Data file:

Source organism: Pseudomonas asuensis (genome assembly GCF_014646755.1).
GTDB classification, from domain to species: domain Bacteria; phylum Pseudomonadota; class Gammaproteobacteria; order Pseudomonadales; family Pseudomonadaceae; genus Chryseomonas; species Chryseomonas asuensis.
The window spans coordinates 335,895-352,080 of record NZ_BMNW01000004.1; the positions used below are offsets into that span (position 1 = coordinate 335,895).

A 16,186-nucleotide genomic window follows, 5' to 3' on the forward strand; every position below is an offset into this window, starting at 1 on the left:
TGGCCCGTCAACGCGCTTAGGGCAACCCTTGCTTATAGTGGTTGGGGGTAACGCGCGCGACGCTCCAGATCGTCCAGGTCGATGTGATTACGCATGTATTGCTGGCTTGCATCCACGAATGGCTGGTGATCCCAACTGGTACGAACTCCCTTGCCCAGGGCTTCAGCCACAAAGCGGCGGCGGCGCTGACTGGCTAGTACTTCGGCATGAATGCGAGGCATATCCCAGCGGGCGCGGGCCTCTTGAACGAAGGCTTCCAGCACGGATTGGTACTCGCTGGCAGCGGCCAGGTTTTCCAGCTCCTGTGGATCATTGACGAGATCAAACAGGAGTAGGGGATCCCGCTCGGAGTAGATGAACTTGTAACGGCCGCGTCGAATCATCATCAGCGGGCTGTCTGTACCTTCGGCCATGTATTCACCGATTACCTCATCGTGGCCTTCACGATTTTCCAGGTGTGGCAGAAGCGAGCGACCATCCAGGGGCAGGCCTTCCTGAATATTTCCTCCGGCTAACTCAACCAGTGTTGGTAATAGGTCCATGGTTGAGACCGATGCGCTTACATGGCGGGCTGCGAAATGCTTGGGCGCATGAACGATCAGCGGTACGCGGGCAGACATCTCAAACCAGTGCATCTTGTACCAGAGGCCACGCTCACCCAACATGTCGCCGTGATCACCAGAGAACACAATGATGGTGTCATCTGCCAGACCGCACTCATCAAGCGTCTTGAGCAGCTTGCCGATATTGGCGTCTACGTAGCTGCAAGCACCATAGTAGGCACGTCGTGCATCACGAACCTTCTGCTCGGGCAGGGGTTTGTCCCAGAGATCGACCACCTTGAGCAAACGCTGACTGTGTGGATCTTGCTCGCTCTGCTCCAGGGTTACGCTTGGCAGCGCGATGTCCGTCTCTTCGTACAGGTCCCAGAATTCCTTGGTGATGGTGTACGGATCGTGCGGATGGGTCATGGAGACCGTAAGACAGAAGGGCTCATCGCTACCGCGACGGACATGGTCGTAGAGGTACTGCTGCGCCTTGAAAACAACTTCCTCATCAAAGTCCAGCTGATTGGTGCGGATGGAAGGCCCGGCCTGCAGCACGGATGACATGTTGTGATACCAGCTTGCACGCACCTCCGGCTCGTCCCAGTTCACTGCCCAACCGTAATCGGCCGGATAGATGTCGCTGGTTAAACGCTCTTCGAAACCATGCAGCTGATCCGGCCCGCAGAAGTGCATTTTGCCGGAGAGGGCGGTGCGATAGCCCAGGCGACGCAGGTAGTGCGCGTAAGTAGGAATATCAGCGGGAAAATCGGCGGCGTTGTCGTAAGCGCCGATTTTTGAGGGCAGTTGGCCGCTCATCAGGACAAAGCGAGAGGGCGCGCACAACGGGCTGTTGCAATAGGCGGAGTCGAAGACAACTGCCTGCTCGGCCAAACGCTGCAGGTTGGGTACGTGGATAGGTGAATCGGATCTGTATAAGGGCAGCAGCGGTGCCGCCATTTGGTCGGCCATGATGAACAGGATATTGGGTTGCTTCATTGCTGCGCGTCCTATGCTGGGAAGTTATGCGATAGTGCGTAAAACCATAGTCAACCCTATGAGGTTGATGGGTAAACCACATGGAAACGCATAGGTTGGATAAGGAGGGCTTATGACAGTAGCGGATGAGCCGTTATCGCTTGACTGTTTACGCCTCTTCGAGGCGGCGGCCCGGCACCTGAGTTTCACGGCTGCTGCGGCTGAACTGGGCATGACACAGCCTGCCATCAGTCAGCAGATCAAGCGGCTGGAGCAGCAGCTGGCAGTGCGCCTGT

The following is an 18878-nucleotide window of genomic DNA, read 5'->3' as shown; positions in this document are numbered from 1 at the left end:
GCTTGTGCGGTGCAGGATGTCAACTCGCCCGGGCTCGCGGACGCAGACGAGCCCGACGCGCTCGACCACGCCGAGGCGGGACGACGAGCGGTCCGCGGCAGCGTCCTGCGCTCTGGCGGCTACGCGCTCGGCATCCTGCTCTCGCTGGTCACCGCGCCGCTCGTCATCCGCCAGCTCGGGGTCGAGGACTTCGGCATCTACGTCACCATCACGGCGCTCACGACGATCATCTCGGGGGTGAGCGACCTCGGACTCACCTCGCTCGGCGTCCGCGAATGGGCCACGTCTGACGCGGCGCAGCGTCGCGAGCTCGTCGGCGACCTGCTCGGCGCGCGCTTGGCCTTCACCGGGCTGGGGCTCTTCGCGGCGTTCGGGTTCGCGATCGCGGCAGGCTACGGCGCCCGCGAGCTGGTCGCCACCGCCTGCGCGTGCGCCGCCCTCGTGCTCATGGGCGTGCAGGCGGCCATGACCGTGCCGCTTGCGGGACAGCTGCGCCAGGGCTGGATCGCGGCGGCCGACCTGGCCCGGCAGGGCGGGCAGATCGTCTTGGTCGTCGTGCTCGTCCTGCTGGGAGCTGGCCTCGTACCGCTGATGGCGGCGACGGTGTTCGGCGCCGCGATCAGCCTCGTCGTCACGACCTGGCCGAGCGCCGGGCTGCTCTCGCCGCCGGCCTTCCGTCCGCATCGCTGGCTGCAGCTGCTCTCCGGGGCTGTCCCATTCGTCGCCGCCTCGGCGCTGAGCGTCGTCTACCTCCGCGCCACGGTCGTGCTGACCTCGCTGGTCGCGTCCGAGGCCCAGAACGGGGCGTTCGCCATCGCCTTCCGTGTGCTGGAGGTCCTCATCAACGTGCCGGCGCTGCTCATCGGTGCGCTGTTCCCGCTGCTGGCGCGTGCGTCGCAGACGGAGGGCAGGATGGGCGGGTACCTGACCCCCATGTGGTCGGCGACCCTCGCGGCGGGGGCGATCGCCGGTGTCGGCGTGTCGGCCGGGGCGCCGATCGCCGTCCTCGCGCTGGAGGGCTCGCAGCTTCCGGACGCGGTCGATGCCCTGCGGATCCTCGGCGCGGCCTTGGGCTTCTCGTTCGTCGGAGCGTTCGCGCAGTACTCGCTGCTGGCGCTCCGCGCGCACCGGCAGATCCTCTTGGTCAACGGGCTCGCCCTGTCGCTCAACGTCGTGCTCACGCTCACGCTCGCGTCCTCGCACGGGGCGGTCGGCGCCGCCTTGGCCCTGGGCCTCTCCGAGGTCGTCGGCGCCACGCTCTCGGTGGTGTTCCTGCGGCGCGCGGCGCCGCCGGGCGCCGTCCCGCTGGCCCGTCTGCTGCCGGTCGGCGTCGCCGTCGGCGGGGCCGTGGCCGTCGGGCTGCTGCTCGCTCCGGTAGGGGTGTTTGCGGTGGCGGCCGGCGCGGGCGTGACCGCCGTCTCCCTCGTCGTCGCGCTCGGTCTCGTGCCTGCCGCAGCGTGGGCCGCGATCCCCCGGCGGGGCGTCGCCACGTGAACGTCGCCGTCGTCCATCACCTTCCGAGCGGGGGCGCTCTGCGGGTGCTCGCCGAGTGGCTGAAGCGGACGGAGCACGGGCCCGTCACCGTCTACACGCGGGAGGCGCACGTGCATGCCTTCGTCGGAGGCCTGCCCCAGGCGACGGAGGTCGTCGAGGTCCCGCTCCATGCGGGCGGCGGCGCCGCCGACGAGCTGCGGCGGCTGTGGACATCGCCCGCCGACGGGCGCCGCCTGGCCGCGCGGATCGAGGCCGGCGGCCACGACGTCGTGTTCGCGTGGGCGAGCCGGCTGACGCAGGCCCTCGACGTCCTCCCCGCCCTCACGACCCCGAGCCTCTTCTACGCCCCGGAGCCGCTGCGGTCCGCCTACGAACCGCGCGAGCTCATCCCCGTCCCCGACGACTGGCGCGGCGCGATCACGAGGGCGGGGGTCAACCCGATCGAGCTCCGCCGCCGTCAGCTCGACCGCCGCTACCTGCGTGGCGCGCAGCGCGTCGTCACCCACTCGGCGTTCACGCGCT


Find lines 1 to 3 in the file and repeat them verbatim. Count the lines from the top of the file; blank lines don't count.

Source organism: Pseudomonas asuensis (genome assembly GCF_014646755.1).
GTDB classification, from domain to species: domain Bacteria; phylum Pseudomonadota; class Gammaproteobacteria; order Pseudomonadales; family Pseudomonadaceae; genus Chryseomonas; species Chryseomonas asuensis.
The window spans coordinates 335,895-352,080 of record NZ_BMNW01000004.1; the positions used below are offsets into that span (position 1 = coordinate 335,895).